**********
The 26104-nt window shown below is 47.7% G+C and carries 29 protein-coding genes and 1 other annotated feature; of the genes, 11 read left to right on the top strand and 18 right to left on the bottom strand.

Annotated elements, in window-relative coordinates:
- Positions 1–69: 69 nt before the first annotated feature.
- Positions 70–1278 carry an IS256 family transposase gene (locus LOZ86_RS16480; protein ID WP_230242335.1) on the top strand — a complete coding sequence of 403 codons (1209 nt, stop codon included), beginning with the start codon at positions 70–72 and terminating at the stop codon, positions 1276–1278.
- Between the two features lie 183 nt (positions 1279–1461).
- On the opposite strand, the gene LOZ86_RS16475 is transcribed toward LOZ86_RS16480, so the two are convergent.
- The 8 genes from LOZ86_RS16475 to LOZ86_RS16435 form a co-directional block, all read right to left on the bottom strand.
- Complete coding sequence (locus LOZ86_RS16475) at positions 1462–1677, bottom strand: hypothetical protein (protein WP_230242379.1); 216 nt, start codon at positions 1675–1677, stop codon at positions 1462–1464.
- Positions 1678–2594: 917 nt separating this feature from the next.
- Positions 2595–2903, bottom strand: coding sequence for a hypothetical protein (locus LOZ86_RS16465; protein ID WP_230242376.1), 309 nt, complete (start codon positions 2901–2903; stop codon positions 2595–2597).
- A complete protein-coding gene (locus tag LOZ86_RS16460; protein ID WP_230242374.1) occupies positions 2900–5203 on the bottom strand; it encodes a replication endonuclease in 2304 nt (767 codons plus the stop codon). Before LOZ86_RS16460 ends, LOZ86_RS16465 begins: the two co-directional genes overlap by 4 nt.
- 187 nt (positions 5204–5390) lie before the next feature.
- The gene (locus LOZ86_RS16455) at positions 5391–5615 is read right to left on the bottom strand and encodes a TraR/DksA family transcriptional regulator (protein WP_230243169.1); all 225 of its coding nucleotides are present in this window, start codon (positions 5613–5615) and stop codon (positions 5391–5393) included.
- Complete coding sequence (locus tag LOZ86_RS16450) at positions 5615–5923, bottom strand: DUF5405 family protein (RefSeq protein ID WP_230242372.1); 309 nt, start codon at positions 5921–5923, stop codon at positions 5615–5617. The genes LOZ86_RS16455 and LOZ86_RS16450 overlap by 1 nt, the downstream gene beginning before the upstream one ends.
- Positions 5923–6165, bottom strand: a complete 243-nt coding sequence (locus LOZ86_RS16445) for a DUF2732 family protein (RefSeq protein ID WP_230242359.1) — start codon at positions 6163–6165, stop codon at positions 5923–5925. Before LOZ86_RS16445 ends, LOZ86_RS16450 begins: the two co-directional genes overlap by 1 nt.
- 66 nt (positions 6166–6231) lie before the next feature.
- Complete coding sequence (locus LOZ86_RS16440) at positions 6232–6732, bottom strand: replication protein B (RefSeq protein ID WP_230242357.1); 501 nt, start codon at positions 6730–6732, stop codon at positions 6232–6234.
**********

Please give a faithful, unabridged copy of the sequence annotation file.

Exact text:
The 26104-nt window shown below is 47.7% G+C and carries 29 protein-coding genes and 1 other annotated feature; of the genes, 11 read left to right on the top strand and 18 right to left on the bottom strand.

Annotated elements, in window-relative coordinates:
- Positions 1–69: 69 nt before the first annotated feature.
- Positions 70–1278 carry an IS256 family transposase gene (locus LOZ86_RS16480; protein ID WP_230242335.1) on the top strand — a complete coding sequence of 403 codons (1209 nt, stop codon included), beginning with the start codon at positions 70–72 and terminating at the stop codon, positions 1276–1278.
- Between the two features lie 183 nt (positions 1279–1461).
- On the opposite strand, the gene LOZ86_RS16475 is transcribed toward LOZ86_RS16480, so the two are convergent.
- The 8 genes from LOZ86_RS16475 to LOZ86_RS16435 form a co-directional block, all read right to left on the bottom strand.
- Complete coding sequence (locus LOZ86_RS16475) at positions 1462–1677, bottom strand: hypothetical protein (protein WP_230242379.1); 216 nt, start codon at positions 1675–1677, stop codon at positions 1462–1464.
- Positions 1678–2594: 917 nt separating this feature from the next.
- Positions 2595–2903, bottom strand: coding sequence for a hypothetical protein (locus LOZ86_RS16465; protein ID WP_230242376.1), 309 nt, complete (start codon positions 2901–2903; stop codon positions 2595–2597).
- A complete protein-coding gene (locus tag LOZ86_RS16460; protein ID WP_230242374.1) occupies positions 2900–5203 on the bottom strand; it encodes a replication endonuclease in 2304 nt (767 codons plus the stop codon). Before LOZ86_RS16460 ends, LOZ86_RS16465 begins: the two co-directional genes overlap by 4 nt.
- 187 nt (positions 5204–5390) lie before the next feature.
- The gene (locus LOZ86_RS16455) at positions 5391–5615 is read right to left on the bottom strand and encodes a TraR/DksA family transcriptional regulator (protein WP_230243169.1); all 225 of its coding nucleotides are present in this window, start codon (positions 5613–5615) and stop codon (positions 5391–5393) included.
- Complete coding sequence (locus tag LOZ86_RS16450) at positions 5615–5923, bottom strand: DUF5405 family protein (RefSeq protein ID WP_230242372.1); 309 nt, start codon at positions 5921–5923, stop codon at positions 5615–5617. The genes LOZ86_RS16455 and LOZ86_RS16450 overlap by 1 nt, the downstream gene beginning before the upstream one ends.
- Positions 5923–6165, bottom strand: a complete 243-nt coding sequence (locus LOZ86_RS16445) for a DUF2732 family protein (RefSeq protein ID WP_230242359.1) — start codon at positions 6163–6165, stop codon at positions 5923–5925. Before LOZ86_RS16445 ends, LOZ86_RS16450 begins: the two co-directional genes overlap by 1 nt.
- 66 nt (positions 6166–6231) lie before the next feature.
- Complete coding sequence (locus LOZ86_RS16440) at positions 6232–6732, bottom strand: replication protein B (RefSeq protein ID WP_230242357.1); 501 nt, start codon at positions 6730–6732, stop codon at positions 6232–6234.